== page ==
Excerpt from Freedmen's Bureau: Speech of Hon. Thomas D. Eliot, of Massachusetts, in the House of Representatives, May 23, 1866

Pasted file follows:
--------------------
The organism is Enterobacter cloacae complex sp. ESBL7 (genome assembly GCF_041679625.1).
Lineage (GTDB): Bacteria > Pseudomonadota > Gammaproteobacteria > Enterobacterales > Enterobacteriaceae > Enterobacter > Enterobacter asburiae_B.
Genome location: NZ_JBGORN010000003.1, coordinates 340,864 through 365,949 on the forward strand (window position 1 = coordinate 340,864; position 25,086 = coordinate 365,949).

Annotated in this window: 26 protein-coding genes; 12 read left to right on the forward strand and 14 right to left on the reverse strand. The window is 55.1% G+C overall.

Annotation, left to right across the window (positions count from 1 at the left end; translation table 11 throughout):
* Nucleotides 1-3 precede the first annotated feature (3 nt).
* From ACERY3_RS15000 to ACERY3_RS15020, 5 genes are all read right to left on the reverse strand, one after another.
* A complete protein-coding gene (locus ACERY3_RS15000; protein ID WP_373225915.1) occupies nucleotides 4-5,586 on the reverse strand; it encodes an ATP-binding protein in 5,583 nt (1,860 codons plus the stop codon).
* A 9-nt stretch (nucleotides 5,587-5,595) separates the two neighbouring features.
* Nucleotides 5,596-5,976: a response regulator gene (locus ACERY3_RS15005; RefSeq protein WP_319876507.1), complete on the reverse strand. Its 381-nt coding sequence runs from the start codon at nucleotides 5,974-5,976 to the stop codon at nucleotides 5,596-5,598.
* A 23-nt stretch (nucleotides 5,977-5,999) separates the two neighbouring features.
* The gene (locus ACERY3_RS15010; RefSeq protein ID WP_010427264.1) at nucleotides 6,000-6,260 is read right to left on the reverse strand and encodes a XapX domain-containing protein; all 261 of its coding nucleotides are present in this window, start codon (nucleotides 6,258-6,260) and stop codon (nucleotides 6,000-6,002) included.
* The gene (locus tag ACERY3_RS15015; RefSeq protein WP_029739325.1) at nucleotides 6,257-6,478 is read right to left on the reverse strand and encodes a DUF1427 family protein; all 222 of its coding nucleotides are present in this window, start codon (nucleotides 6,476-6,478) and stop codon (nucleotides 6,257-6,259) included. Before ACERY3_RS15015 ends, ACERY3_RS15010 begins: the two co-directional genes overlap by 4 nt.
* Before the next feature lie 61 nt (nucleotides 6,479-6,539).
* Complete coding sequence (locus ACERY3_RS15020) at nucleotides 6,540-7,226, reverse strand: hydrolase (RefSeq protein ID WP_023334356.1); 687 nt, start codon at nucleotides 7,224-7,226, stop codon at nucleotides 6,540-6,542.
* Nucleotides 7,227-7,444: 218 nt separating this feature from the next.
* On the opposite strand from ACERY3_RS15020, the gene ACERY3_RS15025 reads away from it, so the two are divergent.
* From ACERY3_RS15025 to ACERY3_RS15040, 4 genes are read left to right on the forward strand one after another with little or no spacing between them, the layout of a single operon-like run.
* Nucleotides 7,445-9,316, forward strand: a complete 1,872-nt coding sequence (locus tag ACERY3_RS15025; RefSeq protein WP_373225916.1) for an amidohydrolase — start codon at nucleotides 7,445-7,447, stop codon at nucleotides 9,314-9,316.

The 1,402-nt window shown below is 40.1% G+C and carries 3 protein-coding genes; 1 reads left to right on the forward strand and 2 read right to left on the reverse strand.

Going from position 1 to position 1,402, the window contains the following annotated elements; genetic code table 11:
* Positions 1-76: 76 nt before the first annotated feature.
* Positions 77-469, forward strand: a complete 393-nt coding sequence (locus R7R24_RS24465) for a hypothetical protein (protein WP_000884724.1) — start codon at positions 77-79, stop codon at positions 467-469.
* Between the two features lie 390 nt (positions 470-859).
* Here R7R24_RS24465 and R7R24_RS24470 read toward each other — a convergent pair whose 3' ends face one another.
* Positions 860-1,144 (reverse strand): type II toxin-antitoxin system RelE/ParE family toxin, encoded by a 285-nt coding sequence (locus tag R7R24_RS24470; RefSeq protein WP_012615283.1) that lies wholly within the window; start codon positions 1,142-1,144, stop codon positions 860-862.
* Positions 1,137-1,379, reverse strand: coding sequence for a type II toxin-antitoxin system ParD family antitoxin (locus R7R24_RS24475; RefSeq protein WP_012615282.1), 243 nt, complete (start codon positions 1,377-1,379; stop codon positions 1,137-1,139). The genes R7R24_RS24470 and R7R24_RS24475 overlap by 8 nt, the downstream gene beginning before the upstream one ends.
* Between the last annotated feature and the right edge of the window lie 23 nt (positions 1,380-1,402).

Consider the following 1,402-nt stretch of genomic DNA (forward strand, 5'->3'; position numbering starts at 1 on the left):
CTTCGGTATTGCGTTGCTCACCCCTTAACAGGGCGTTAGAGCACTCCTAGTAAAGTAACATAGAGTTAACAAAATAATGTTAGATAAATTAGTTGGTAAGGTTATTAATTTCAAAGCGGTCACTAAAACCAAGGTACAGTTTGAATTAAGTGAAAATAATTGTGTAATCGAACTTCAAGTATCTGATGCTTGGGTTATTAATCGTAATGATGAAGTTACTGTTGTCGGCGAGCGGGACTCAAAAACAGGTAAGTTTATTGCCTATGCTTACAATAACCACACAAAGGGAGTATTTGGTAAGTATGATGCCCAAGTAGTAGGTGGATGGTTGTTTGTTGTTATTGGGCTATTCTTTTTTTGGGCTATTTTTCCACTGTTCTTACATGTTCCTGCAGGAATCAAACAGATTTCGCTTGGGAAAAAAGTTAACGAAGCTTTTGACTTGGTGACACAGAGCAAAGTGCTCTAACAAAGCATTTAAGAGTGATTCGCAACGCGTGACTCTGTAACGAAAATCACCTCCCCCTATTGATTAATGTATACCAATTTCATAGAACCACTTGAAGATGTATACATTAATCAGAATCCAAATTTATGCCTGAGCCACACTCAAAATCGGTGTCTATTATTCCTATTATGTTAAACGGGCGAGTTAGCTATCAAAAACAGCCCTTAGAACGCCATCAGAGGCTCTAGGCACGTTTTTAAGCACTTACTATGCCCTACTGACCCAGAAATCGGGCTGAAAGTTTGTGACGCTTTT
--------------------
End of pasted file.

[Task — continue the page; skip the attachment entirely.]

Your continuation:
But now a new condition of things is cre ated by our own act. Every man is made free. There is no longer ownership of labor. Every fair man admits that these four hundred thou sand freedmen, declared free first by military order and then by sacred enactment, must be for a. Season protected by the Government which released them from bondage. Would our duty be discharged; would the President who has felt through his whole life the Oppress ive power of southern capital; would he be lieve that we had discharged our duty if we say to the Commissioner of this bureau we will not give you any lands to work with but take care ofthese freedmen see that the gulfwhich sep arates servitude from freedom is bridged over somewhat, and aid their unaccustomed steps until they stand firmly upon that land of prom ise which we have Opened to them? Find employment for them all, and see to it they have fair play; but especially see to it that the Government incurs no cost. Would that do? Where could you find employment at fair wages, and how could your Commissioner secure it to them? If you compel them to work upon the old plantations, under the old owners, in the old homes, giving them no hope in life and no choice of labor but to work there or to expatriate themselves and seek homes in other States, do you not see that the price of wages must be at the discretion of the owner of the land? If you compel the freedman to work there, what wages they will give he must take, or you must support him, or he must starve. But give to your Commissioner the power to pro cure lands for them; the freedmen will pay fair rent and will from their labor defray the ex penses of your bureau, and will thankfully pay full price for the lands which you may sell them. And when such Opportunities are given them you will yourselves make that golden rule of labor operative, and a fair day's pay for a fair day's work will be secured. My friends, is not this very plain? And I say to you now.
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